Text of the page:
The basic premise of the article is that Ms. Gottlieb has reached an age (which she never reveals, but indicates that it’s 40-ish) where she regrets not marrying, especially after having conceived a child via anonymous donor sperm.  About 6 months into motherhood, Ms. Gottlieb realizes what almost any mother out there can tell you:  Raising a child is HARD WORK that requires more than one person; and is now bemoaning her status as a single mother.

What Ms. Gottlieb doesn’t understand, and her article makes it obvious, is that being married is also HARD WORK.  “Settling” for someone that you aren’t “on the same page” with will just make it that much HARDER.  Ask anyone who settled for Mr. Good Enough and is now divorced!  Ask my mother, who divorced after 18 years of “staying together for the kids.”  Ask my friend of the past 20 years, whose Mr. Good Enough left when things got hard and one of her kids was diagnosed with an autistic spectrum disorder.  Ask my step-mother, for whom my father is her FIFTH husband.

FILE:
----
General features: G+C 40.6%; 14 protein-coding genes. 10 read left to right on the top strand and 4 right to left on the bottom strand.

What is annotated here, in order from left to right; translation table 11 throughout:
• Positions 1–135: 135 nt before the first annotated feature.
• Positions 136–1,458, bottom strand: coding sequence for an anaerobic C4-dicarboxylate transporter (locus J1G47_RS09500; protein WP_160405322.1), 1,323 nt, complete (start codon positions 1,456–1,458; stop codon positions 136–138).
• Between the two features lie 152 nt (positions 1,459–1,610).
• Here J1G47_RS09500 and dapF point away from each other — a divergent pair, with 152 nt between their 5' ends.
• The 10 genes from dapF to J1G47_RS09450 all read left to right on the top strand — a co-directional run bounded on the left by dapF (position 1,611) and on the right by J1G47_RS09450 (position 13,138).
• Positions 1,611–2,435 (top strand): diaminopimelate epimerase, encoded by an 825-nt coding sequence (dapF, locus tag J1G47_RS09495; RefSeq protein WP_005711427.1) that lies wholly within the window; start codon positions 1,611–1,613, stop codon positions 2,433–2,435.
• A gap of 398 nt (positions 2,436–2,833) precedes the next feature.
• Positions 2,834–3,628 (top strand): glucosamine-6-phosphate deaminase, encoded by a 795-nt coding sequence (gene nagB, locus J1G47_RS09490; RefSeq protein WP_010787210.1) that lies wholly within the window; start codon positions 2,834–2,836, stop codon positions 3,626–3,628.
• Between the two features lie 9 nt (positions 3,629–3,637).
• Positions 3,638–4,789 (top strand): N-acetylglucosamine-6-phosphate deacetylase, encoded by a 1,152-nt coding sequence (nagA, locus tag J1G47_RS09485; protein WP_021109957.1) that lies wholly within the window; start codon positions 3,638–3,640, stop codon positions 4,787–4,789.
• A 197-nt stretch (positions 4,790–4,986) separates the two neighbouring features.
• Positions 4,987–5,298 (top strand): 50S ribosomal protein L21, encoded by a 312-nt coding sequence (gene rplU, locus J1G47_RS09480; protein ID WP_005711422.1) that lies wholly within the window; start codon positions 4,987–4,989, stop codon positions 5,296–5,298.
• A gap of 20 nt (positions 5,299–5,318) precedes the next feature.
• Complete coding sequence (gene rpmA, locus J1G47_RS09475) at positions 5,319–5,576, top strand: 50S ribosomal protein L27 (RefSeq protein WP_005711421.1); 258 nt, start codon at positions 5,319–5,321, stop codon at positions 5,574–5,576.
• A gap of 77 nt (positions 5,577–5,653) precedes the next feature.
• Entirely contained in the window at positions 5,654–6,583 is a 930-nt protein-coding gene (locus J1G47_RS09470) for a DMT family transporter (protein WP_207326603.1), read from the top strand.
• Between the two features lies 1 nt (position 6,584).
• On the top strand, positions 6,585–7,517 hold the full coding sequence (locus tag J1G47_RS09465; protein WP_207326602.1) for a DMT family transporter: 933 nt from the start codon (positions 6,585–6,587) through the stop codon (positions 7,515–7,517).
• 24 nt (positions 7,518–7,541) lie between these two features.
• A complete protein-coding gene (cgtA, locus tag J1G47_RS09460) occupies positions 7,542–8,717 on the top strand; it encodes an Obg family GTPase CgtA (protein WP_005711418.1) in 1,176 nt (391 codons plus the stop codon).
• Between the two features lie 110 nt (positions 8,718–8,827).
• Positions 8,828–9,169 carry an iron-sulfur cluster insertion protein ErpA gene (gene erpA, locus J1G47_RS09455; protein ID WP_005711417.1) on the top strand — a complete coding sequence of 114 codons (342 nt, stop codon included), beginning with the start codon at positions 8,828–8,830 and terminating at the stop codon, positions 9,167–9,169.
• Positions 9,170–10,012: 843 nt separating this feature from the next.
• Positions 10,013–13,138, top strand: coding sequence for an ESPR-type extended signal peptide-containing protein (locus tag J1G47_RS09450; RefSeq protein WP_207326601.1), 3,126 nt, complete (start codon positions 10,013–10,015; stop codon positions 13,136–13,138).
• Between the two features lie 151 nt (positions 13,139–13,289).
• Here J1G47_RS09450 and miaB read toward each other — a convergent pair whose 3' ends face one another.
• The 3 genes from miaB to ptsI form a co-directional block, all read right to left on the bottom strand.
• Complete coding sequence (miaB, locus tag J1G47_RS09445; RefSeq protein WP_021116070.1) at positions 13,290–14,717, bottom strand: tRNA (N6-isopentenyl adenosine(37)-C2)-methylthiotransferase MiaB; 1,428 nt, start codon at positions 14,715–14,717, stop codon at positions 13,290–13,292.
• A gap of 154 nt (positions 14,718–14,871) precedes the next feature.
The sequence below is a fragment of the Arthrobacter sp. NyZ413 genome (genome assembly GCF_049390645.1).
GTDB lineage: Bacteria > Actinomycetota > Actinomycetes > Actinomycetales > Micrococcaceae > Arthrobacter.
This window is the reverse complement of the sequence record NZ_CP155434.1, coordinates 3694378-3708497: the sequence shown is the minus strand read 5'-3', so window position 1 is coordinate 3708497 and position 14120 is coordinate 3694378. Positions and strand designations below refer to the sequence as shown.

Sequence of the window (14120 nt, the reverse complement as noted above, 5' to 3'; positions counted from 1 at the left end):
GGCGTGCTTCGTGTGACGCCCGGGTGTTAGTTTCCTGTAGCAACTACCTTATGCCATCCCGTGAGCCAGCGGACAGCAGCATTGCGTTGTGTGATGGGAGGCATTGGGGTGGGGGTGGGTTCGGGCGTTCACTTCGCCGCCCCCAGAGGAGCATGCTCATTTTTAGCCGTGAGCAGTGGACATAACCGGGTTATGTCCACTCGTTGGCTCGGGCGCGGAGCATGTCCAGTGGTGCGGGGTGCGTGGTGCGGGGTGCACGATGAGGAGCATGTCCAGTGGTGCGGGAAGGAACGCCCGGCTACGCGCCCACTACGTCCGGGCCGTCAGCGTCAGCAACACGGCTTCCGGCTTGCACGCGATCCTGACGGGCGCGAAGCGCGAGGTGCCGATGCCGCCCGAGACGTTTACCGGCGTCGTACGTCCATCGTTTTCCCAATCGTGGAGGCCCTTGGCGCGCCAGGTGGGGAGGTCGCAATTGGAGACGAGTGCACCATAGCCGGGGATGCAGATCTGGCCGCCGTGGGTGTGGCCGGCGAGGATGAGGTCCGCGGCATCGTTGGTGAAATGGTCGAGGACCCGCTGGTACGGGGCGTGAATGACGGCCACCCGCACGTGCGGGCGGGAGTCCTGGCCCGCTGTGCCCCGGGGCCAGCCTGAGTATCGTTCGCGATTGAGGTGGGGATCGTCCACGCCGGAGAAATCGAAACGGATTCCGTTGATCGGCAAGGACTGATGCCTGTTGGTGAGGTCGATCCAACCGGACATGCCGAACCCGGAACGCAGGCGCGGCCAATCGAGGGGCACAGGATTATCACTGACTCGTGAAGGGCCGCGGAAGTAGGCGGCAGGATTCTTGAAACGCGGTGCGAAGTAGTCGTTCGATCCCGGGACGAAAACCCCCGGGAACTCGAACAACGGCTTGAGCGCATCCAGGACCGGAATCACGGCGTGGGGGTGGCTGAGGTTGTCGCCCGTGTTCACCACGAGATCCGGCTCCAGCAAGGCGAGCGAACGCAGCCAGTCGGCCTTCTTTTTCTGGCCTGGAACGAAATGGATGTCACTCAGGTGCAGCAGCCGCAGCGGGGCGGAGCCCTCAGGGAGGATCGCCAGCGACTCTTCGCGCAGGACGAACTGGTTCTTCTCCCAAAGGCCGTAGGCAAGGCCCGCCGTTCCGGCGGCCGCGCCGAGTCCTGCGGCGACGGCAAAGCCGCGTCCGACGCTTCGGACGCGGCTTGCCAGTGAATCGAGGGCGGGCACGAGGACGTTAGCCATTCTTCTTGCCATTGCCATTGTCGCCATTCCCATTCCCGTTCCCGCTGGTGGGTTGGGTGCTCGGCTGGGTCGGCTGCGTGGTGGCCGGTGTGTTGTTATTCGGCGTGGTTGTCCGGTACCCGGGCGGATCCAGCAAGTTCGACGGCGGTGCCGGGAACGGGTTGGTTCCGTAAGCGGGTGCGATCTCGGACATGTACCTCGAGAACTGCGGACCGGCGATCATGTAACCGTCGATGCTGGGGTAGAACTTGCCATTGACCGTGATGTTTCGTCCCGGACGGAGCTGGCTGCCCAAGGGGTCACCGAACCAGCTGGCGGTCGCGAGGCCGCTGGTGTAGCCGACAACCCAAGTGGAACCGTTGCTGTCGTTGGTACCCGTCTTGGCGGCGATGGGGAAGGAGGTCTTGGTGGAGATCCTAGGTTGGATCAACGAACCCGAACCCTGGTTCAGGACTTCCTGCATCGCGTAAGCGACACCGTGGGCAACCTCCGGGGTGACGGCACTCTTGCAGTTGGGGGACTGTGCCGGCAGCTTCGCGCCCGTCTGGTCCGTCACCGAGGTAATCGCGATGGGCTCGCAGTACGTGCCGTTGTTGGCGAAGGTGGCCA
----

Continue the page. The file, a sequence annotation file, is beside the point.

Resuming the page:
After 18 years of marriage, I can tell you one thing beyond a shadow of a doubt.  Love, true lasting love, is something you CHOOSE to DO, not a feeling.  Granted, choosing loving actions is a LOT more difficult when the person you are trying to love is a JERK, but you choose to continue to be loving towards him or not; and that’s reciprocal folks.  He chooses to be loving towards you or not.

No, you don’t choose to fall IN love with someone, but you DO choose to STAY in love with him or her.

A younger friend, recently engaged, asked me what I would say the secret to my long (by today’s standards, since most marriages are doing well to make it to 10 years) and happy marriage was.  My answer was simple:  I choose, daily, to love my husband in little and big ways; and he chooses, daily, to love me.  Somedays that choice is easier than others, for both of us.  There are days when I don’t make it very easy for him to love me.  There are days when he makes it VERY EASY for me to love him.  But whether it’s easy or not, we CHOOSE to love each other.

That’s it.  That’s my secret.  It’s the greatest gift we give each other.  And the greatest gift we give to our kids.  =c)




I saw this on PostSecret today and thought it hits so close to home. 

I’m 38 and for the first time in my life I can honestly say that I feel comfortable in my own skin.  I no longer worry about what everyone else will think if I do this or don’t do that or wear this or don’t wear makeup or whatever else I used to worry about people thinking.  I no longer feel like I’m living my life for my parents or that it’s my *DUTY* to please them.  I’m living my life to please me, and if I please them in the process, WONDERFUL.  If not, it’s their problem, not mine.